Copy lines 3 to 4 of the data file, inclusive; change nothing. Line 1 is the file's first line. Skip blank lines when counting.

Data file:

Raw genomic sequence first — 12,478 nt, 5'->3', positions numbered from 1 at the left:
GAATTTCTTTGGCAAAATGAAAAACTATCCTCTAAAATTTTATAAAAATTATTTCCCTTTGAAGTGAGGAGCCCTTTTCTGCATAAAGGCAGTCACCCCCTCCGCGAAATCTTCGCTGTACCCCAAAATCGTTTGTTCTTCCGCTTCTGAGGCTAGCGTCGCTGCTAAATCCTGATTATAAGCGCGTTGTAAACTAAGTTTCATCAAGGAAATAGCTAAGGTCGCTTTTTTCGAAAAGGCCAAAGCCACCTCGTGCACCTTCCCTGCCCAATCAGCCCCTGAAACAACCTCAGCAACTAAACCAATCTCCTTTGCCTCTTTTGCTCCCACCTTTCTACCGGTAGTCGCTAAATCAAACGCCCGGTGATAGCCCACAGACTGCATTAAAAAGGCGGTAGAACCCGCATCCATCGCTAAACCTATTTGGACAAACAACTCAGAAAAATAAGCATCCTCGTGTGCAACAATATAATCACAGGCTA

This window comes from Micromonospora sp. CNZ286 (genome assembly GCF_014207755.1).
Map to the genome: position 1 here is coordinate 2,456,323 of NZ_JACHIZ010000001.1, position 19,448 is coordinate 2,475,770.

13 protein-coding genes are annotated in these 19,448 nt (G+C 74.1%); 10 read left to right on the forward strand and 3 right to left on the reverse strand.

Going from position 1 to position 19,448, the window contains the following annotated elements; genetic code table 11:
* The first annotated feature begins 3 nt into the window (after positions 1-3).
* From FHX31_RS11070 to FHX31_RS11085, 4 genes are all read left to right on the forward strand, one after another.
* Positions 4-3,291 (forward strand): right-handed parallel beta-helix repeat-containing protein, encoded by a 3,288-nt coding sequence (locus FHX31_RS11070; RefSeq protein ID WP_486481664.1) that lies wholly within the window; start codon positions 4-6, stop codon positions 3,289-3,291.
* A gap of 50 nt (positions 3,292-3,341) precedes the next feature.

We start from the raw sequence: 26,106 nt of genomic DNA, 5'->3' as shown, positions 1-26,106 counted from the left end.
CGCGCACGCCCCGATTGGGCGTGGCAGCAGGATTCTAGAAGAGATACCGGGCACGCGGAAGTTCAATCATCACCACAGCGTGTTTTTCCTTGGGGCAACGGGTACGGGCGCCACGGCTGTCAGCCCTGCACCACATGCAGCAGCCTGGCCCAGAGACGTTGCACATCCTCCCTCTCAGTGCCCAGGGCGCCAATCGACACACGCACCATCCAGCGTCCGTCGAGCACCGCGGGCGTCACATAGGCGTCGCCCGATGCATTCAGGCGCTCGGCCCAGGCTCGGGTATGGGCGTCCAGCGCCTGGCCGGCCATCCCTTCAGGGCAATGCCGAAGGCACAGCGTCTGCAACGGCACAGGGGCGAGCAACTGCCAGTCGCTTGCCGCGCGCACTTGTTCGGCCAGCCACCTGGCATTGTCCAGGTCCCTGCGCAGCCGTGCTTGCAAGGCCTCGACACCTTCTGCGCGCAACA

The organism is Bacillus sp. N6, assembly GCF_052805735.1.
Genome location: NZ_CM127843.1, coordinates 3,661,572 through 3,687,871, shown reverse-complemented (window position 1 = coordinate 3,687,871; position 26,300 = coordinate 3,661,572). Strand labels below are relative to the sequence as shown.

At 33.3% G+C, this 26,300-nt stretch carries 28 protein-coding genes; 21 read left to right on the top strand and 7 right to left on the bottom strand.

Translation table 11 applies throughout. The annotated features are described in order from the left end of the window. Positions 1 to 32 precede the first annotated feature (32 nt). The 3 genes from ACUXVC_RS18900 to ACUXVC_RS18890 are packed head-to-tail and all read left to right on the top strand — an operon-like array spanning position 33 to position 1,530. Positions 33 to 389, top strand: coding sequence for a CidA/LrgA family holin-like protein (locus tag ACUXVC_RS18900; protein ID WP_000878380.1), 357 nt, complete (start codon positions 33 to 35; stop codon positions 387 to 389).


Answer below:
This window comes from Micromonospora sp. CNZ286 (genome assembly GCF_014207755.1).
Map to the genome: position 1 here is coordinate 2,456,323 of NZ_JACHIZ010000001.1, position 19,448 is coordinate 2,475,770.